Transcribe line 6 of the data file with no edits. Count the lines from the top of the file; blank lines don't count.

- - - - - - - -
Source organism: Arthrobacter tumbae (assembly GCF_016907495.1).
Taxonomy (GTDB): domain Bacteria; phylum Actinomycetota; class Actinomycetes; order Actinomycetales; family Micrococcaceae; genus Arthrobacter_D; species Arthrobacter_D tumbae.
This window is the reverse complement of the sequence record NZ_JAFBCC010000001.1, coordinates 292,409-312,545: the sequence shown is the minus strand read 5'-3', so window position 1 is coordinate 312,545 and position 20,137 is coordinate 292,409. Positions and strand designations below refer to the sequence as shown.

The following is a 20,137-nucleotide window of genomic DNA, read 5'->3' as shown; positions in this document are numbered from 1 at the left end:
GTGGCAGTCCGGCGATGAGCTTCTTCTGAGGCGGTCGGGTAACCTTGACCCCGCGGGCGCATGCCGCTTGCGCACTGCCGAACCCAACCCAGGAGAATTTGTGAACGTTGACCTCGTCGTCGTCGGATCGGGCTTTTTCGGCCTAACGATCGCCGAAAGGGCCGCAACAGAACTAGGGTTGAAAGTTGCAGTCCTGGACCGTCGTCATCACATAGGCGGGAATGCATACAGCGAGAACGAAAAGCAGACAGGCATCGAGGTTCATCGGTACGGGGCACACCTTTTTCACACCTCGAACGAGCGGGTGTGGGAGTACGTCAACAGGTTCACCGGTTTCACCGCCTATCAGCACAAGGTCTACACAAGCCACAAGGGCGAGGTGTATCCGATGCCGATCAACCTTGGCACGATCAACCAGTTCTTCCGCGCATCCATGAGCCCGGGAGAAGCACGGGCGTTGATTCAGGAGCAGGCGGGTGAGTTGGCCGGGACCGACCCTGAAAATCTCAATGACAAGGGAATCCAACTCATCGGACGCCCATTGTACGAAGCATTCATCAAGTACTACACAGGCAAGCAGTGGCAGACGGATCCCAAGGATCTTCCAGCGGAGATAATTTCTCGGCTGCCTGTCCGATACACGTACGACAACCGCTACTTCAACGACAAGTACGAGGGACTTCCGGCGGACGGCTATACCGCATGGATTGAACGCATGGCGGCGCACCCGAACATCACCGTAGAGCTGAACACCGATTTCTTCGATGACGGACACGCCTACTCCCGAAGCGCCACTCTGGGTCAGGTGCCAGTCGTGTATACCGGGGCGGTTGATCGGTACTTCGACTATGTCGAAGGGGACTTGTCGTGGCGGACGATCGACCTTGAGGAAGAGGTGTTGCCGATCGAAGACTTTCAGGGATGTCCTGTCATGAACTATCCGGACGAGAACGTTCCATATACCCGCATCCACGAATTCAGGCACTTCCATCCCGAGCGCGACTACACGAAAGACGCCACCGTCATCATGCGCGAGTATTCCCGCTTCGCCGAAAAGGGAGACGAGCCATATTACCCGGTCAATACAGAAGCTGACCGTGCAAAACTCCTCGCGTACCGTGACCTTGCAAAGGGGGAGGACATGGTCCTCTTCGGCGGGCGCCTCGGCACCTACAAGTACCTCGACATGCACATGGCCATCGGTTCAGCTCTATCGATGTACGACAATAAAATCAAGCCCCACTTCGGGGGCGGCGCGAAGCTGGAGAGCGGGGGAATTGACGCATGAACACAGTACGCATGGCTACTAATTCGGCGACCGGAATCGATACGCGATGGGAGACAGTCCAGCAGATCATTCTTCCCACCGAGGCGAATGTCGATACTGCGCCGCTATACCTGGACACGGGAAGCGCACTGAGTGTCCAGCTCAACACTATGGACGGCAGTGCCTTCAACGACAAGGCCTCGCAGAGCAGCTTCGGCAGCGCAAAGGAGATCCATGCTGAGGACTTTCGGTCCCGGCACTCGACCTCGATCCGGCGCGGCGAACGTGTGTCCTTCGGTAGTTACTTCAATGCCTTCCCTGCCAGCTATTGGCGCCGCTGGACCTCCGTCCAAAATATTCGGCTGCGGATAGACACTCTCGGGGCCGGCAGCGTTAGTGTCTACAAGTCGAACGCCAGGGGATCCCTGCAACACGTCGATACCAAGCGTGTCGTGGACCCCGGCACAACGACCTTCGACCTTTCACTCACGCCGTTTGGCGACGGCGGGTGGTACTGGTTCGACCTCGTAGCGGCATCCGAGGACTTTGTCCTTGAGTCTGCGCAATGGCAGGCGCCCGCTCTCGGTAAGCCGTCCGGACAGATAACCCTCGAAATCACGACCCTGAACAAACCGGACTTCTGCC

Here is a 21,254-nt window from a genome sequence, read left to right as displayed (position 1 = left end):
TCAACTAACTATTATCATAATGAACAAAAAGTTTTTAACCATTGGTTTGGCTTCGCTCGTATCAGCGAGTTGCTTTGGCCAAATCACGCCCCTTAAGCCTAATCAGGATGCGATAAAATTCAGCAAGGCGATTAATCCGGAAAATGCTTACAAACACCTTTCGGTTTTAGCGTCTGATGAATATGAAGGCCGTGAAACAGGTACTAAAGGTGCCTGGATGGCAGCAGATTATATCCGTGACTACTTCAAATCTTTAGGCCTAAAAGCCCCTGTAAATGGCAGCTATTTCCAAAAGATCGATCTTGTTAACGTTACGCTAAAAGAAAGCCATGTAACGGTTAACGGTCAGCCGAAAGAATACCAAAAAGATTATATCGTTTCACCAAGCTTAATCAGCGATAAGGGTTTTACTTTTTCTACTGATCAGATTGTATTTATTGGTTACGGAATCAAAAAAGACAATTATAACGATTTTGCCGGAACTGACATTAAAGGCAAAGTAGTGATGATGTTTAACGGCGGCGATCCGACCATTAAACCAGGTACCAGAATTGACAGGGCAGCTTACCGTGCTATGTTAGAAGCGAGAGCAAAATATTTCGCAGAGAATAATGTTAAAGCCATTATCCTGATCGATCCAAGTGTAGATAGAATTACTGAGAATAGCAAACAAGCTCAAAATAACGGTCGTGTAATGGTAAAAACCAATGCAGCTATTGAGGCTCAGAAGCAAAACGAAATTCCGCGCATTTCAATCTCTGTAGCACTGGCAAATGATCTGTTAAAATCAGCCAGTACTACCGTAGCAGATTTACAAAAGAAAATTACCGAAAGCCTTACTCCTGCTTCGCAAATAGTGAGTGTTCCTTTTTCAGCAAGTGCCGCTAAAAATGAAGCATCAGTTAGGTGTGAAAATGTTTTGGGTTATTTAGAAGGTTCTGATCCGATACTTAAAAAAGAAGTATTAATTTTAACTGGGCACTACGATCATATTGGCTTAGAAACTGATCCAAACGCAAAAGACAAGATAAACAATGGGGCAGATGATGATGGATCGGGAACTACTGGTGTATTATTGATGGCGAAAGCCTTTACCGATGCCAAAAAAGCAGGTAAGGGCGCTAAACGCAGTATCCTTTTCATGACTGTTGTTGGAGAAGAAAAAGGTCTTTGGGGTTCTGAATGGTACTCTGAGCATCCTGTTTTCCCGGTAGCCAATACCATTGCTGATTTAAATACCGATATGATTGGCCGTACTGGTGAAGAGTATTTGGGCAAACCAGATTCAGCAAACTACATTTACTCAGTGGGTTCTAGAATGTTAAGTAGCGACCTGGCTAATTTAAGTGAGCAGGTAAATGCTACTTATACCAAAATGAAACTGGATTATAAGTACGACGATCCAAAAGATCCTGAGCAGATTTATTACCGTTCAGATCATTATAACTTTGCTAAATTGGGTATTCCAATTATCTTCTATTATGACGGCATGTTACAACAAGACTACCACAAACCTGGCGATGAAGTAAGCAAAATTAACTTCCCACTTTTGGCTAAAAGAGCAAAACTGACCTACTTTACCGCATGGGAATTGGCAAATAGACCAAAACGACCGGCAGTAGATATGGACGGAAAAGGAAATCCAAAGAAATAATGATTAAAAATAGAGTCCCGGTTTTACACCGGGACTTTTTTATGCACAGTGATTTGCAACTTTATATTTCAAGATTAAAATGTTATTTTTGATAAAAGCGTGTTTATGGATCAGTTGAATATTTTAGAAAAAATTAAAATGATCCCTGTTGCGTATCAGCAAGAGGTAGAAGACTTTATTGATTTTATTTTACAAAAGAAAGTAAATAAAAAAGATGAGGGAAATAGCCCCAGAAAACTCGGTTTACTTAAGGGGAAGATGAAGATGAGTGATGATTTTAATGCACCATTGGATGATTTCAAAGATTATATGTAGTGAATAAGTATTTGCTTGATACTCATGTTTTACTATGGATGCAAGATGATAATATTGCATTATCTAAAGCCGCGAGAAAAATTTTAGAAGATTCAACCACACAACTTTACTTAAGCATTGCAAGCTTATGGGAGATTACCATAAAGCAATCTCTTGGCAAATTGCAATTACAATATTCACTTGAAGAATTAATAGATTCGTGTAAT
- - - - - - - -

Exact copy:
Here is a 21,254-nt window from a genome sequence, read left to right as displayed (position 1 = left end):